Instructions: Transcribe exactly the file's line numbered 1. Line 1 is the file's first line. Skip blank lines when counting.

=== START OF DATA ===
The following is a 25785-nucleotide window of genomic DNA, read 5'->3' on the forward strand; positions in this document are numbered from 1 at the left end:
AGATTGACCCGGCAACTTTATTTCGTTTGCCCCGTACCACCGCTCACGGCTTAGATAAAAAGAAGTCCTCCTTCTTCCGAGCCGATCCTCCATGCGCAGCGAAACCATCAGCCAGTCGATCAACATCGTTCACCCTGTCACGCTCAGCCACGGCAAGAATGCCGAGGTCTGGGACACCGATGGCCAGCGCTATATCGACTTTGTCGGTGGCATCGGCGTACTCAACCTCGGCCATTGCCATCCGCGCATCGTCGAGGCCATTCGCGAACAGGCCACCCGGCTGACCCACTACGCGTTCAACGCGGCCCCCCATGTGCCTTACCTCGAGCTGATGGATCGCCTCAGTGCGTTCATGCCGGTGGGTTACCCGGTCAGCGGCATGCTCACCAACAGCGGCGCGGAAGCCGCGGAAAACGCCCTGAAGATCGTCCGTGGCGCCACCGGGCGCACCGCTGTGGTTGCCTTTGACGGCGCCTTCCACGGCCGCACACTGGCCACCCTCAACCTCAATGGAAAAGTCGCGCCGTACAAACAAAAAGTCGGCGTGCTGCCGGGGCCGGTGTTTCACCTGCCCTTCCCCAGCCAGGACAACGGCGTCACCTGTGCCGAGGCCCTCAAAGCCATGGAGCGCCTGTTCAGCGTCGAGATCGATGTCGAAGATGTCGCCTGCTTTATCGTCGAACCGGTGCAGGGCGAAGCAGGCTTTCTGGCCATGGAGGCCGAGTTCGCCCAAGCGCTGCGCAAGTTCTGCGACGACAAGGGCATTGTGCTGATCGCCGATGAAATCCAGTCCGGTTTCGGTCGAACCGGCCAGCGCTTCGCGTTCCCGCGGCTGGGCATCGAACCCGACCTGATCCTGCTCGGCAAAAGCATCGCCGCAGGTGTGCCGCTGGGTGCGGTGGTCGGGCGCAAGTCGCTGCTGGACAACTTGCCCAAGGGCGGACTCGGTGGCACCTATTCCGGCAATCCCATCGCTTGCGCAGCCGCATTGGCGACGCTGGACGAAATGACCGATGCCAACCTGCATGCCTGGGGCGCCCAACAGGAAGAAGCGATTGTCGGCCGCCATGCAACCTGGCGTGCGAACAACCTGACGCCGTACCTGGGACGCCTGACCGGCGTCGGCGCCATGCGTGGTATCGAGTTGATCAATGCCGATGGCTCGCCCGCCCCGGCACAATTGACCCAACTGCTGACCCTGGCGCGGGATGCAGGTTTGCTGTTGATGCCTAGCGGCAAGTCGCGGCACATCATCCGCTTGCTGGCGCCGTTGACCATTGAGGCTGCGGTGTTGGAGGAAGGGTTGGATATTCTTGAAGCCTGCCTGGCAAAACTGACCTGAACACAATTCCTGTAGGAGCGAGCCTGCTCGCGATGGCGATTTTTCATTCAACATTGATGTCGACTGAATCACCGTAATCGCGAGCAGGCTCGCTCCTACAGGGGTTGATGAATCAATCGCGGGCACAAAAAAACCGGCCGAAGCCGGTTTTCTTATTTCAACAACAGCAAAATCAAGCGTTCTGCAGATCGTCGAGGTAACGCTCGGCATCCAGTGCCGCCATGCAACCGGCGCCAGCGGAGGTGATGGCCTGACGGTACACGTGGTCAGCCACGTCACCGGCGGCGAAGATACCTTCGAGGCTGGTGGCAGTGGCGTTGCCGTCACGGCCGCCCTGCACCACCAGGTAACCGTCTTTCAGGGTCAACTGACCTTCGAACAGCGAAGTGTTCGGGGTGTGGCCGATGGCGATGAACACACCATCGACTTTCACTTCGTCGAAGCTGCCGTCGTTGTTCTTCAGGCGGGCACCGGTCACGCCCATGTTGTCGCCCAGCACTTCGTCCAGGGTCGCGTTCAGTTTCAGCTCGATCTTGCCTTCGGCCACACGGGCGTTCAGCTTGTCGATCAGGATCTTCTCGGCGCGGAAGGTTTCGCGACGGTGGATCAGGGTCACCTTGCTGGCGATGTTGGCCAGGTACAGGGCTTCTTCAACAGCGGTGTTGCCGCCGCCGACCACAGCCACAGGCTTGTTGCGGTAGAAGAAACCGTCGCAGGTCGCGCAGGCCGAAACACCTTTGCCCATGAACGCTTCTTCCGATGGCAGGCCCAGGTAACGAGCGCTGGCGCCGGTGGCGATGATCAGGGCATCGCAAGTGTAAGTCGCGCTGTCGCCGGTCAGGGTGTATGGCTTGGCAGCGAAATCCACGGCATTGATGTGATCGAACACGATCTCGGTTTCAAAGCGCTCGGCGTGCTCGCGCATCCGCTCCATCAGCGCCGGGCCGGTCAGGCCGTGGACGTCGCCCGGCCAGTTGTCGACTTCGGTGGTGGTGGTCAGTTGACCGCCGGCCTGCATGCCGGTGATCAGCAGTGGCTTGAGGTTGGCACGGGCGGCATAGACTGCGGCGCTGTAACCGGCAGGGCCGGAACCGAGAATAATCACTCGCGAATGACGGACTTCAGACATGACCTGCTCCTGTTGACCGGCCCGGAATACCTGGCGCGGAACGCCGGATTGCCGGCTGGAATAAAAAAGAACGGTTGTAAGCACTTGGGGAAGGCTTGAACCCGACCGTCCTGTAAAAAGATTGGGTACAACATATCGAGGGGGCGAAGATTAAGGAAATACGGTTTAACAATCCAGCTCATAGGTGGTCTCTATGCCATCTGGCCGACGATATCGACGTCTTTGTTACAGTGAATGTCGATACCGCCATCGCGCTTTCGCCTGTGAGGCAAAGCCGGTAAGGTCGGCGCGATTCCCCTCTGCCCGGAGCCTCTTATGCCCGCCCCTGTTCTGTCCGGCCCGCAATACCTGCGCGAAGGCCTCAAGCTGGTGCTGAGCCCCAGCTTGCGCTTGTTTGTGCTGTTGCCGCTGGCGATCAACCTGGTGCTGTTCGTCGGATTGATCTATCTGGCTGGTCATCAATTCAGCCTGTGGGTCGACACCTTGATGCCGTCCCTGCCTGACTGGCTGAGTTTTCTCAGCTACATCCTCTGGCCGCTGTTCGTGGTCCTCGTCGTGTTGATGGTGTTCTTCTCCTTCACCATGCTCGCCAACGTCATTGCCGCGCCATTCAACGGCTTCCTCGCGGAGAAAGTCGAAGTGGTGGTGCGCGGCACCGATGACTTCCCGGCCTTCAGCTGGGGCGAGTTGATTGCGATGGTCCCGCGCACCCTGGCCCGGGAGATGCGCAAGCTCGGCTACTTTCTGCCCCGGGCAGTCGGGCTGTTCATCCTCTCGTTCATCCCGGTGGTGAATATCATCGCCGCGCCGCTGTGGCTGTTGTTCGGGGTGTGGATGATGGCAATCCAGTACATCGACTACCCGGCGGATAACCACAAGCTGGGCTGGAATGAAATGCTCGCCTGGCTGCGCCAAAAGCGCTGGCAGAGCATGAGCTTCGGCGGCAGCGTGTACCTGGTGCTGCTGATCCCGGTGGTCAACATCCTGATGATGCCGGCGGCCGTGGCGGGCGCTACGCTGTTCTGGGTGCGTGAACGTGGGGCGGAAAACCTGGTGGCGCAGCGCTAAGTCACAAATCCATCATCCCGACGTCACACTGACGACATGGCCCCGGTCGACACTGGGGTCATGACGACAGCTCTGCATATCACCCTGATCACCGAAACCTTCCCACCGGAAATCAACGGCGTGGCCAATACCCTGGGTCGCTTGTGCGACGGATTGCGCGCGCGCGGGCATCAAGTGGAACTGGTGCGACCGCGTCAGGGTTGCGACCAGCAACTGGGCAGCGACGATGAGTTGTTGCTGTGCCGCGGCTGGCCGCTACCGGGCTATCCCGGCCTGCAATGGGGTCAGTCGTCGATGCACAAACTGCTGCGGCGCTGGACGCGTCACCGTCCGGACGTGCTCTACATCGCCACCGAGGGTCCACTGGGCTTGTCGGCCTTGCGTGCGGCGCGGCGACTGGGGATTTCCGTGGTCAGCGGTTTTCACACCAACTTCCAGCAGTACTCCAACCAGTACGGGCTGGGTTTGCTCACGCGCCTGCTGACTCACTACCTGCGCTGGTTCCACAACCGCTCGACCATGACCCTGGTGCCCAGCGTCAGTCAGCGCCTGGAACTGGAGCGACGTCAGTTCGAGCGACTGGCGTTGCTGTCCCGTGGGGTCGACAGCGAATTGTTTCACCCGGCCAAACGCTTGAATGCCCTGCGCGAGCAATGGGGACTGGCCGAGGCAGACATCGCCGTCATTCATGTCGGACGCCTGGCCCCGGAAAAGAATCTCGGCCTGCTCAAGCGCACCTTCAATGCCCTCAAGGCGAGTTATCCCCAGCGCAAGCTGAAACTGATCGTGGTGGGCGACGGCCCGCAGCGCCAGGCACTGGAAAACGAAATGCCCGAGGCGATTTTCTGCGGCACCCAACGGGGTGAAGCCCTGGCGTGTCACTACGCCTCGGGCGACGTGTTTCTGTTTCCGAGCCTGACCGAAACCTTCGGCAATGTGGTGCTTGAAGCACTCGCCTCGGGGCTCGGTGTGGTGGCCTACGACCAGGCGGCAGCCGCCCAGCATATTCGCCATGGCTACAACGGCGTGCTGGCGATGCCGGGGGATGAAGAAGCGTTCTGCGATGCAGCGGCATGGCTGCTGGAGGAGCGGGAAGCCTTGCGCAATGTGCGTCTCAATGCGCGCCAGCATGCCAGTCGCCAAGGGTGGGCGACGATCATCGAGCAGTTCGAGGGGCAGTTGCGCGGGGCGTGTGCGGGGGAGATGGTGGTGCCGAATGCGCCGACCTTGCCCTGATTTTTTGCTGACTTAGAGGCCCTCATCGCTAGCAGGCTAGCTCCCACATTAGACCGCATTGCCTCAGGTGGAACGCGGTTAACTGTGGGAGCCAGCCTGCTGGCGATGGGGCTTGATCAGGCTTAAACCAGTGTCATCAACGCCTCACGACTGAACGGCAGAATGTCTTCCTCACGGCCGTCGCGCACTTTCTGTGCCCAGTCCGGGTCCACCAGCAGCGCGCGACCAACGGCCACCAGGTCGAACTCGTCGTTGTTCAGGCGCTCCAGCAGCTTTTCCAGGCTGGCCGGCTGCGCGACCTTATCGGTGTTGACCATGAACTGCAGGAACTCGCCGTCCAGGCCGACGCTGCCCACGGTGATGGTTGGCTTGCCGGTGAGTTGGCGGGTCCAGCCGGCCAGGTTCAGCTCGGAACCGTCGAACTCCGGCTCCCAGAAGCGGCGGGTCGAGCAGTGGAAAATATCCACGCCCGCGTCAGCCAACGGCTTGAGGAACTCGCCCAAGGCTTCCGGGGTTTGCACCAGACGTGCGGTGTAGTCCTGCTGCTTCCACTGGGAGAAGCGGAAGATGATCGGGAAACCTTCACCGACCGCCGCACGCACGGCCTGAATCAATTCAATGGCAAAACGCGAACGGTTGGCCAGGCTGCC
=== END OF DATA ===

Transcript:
The following is a 25785-nucleotide window of genomic DNA, read 5'->3' on the forward strand; positions in this document are numbered from 1 at the left end: